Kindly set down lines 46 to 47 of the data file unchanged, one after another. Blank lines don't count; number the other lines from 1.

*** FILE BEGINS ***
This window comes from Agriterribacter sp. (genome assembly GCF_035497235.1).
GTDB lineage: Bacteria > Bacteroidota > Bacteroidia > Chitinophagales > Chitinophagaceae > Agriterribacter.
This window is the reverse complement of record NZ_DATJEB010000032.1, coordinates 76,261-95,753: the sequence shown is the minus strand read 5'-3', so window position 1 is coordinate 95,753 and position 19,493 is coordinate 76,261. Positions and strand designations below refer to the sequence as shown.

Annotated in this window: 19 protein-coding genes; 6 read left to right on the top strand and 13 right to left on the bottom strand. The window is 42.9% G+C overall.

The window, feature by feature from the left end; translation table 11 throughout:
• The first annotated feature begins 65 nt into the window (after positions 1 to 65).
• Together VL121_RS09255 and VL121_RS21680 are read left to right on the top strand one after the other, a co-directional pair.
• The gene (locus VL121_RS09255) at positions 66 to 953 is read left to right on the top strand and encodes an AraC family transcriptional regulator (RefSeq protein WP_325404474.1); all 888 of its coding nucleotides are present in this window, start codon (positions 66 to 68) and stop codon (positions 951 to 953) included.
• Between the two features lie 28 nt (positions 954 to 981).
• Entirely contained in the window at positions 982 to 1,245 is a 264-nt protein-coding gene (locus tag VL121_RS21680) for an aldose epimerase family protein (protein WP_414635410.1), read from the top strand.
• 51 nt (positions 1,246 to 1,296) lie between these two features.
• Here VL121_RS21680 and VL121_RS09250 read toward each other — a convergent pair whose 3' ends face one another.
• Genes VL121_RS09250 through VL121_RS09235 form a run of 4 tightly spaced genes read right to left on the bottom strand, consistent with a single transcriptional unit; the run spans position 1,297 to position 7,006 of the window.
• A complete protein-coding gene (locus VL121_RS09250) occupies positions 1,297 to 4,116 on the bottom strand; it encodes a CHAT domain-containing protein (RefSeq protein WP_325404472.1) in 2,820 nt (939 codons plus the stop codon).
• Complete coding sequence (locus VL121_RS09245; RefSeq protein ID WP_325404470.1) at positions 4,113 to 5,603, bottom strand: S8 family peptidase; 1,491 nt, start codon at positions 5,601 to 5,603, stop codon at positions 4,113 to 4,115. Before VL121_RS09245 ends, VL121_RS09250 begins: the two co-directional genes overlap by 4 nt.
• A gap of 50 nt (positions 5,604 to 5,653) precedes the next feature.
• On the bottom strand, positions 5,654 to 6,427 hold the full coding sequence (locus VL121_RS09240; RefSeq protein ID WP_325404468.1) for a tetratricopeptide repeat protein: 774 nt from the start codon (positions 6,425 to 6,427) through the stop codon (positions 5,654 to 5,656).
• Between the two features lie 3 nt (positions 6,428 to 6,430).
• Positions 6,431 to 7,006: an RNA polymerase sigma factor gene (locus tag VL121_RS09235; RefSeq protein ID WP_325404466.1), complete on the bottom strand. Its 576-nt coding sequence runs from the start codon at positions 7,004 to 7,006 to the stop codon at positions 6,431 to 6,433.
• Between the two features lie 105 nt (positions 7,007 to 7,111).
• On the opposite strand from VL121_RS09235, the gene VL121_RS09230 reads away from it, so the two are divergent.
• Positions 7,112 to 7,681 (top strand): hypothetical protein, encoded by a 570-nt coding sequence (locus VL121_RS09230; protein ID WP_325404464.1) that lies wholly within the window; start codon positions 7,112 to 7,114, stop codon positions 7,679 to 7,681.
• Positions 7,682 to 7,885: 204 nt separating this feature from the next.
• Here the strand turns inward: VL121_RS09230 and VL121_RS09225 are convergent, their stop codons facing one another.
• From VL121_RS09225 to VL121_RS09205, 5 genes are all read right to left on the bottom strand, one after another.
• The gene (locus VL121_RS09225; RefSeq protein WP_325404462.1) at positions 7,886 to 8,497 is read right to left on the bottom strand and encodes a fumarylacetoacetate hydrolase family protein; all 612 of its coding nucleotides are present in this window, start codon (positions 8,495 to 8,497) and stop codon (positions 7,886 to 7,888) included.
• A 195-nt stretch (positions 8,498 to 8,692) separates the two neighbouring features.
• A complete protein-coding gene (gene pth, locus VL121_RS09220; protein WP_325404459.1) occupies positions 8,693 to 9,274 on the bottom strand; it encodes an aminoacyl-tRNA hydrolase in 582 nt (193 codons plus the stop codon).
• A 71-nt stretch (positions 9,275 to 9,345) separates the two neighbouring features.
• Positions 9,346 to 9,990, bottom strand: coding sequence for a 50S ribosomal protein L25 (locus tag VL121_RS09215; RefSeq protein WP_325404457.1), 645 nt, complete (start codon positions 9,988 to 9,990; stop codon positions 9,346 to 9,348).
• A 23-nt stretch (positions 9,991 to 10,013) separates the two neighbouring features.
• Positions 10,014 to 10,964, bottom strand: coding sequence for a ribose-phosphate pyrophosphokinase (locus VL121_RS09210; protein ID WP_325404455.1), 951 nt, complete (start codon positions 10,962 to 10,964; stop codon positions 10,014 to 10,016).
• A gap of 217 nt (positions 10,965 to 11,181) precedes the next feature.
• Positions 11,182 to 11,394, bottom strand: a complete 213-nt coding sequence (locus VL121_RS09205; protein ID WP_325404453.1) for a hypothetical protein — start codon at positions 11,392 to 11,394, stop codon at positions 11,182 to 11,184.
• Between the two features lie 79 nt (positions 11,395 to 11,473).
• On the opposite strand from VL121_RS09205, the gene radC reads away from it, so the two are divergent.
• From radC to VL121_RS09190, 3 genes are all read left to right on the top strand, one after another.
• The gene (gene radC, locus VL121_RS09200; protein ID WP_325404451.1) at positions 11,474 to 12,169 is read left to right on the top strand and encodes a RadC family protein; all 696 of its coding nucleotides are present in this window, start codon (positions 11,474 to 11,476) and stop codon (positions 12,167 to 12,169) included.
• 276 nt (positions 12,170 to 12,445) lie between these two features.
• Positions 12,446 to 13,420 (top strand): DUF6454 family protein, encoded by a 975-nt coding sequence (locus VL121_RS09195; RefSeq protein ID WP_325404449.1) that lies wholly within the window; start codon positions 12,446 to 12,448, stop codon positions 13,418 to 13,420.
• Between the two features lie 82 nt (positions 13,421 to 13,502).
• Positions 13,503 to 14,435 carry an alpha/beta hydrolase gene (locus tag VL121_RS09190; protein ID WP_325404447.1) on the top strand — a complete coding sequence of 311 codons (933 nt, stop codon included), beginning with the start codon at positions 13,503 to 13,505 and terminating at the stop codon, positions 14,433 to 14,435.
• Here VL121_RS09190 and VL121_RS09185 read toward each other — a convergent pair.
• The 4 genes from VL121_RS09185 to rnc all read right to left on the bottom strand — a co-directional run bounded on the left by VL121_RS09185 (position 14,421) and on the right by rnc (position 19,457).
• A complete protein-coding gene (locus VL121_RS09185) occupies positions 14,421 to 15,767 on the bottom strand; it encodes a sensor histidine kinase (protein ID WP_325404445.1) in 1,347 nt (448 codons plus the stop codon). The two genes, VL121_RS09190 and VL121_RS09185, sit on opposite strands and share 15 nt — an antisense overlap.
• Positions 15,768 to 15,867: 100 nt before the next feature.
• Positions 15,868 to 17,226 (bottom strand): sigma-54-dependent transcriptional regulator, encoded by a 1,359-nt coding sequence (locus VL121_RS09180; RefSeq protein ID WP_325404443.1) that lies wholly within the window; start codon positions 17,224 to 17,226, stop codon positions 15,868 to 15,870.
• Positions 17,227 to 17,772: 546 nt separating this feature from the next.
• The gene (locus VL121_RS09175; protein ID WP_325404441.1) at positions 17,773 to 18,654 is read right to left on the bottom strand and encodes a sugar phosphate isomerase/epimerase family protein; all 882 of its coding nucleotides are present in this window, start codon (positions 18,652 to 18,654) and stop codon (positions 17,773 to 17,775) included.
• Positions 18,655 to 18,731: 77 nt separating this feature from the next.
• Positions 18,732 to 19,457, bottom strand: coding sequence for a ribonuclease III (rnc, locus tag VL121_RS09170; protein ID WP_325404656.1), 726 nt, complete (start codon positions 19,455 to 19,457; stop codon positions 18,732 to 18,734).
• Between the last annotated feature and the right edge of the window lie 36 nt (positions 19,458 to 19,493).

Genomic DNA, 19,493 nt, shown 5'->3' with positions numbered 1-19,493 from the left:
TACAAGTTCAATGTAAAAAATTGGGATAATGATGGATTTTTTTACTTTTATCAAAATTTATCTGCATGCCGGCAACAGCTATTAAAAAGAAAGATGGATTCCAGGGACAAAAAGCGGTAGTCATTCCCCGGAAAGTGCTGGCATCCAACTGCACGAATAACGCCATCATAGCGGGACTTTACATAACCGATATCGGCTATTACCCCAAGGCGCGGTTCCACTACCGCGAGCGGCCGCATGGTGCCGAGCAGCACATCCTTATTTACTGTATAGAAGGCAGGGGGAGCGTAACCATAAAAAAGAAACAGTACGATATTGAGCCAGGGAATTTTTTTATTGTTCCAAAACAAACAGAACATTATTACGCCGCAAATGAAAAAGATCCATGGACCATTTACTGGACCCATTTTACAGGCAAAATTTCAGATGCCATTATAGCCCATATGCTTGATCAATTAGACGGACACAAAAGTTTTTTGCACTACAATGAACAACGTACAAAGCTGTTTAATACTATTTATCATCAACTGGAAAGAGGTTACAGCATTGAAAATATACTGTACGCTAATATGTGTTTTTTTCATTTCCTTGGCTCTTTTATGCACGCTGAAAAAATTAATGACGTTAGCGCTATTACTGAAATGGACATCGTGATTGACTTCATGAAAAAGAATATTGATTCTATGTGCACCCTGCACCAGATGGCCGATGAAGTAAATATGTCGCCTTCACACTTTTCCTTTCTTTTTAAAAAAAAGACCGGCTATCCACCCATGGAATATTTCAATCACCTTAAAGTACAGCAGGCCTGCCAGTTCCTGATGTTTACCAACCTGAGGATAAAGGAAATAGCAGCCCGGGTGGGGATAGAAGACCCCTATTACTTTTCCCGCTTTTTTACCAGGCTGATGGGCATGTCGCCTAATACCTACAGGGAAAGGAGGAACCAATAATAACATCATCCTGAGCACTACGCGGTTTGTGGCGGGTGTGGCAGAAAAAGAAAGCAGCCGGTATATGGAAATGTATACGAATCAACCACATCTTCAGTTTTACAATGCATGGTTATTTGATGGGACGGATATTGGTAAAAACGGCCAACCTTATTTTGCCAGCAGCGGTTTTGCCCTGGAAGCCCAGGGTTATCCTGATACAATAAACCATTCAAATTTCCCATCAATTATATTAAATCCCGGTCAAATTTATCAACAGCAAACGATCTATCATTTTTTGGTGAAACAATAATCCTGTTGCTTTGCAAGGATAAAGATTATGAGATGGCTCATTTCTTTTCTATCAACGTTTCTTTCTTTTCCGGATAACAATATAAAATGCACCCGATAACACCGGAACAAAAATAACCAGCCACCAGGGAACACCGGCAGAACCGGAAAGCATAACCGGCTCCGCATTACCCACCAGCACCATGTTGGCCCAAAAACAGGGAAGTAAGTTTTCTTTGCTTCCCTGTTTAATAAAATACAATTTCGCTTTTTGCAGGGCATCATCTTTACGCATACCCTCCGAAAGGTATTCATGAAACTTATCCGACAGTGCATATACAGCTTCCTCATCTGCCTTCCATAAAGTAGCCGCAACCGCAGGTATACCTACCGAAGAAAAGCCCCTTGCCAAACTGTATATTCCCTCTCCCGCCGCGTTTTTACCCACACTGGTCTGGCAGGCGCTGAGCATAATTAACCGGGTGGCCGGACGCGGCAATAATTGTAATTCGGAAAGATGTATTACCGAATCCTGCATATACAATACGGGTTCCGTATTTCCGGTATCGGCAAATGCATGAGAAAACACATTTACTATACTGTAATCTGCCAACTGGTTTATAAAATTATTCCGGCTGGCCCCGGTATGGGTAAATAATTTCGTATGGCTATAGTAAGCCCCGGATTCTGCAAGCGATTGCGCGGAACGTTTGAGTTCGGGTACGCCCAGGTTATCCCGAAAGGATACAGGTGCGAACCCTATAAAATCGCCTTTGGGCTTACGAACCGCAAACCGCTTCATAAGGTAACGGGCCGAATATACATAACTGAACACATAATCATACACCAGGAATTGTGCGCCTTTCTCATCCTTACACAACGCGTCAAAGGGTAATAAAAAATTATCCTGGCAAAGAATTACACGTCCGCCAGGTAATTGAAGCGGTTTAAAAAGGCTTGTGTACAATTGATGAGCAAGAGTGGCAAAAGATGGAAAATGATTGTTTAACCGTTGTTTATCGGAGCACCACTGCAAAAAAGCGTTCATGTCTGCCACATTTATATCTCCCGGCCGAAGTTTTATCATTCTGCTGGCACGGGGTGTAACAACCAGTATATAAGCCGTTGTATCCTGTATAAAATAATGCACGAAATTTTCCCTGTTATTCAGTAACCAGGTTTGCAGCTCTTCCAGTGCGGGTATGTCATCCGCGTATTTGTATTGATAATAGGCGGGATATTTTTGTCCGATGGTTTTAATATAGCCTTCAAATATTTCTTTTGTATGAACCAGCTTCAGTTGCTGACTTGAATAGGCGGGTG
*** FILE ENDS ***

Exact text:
• Positions 15,768 to 15,867: 100 nt before the next feature.
• Positions 15,868 to 17,226 (bottom strand): sigma-54-dependent transcriptional regulator, encoded by a 1,359-nt coding sequence (locus VL121_RS09180; RefSeq protein ID WP_325404443.1) that lies wholly within the window; start codon positions 17,224 to 17,226, stop codon positions 15,868 to 15,870.